It’s been some time since Apple delivered something really revolutionary. Every product in its stores looks just like it did last year… and the year before that… and the year before that.
Fans will pin most of the blame on chief design officer Jony Ive. After more than two decades of spectacular and unparalleled ideas, it seems Steve Jobs’s best friend is running on empty. Is it time for him to go to make room for fresh blood and new ideas?
Join us in this week’s Friday Night Fight as we battle it out over whether Apple’s design team needs significant change.
The departure of veteran Apple industrial designer Daniel Coster is significant because, like the Mafia, no one ever leaves Jony Ive’s design studio.
Coster, a core member of Apple’s design team for more than 20 years, is perhaps only the third member of Ive’s tight-knit industrial design group to leave in almost two decades. And one of the others died.
Apple’s nearly three year legal battle over charges that it conspired with publishers to raise the price of e-books is finally coming to end.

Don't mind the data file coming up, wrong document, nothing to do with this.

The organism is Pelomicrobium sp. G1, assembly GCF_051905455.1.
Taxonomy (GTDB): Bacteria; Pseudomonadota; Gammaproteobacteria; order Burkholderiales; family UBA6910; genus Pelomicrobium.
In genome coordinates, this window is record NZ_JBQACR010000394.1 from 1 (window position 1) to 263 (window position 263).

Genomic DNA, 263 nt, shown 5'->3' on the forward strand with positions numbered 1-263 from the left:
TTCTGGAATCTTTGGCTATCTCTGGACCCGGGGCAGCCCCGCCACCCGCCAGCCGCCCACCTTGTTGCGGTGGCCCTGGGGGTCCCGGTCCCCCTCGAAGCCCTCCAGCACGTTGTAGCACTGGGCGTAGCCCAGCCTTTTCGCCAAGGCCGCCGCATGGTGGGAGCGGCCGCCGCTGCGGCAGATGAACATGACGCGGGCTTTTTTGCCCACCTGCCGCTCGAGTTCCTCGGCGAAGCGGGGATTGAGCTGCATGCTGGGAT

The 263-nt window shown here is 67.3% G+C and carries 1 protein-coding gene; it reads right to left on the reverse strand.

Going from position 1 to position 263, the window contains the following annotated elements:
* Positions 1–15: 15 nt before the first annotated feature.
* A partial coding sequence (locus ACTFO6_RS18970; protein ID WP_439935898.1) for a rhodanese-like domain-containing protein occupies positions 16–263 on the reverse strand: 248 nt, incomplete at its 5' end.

This morning the U.S. Supreme Court declined to hear Apple’s appeal, which leaves the 2nd U.S. Circuit Court of Appeals ruling in place. Apple will finally have to pay $450 million as part of the settlement.
It seems like there’s a revolt among a segment of diehard Apple fans every time a new app comes preloaded in iOS. No one likes bloatware, and Apple is usually good about keeping crap out of its software. The main problem is that iOS apps can’t be deleted and phone storage these days is precious.
Yet it turns out that choosing to include iBooks as a stock app in iOS 8 was the best thing Apple’s ever done for its ebooks service.
Apple was found guilty of e-book price fixing by federal judge Denise Cote earlier this month, and it looks like the total bill for colluding with book publishers for the launch of the iBookstore will be pretty steep.
The five publishers in the case – Hachette, Penguin, Random House, HarperCollins and Simon & Schuster – have already paid out $166 million, according to figures obtained by GigaOm. Based on the settlement payments publishers have already shelled out, it looks like Apple might have to pay $500 million to the states and class action lawyers in the case.
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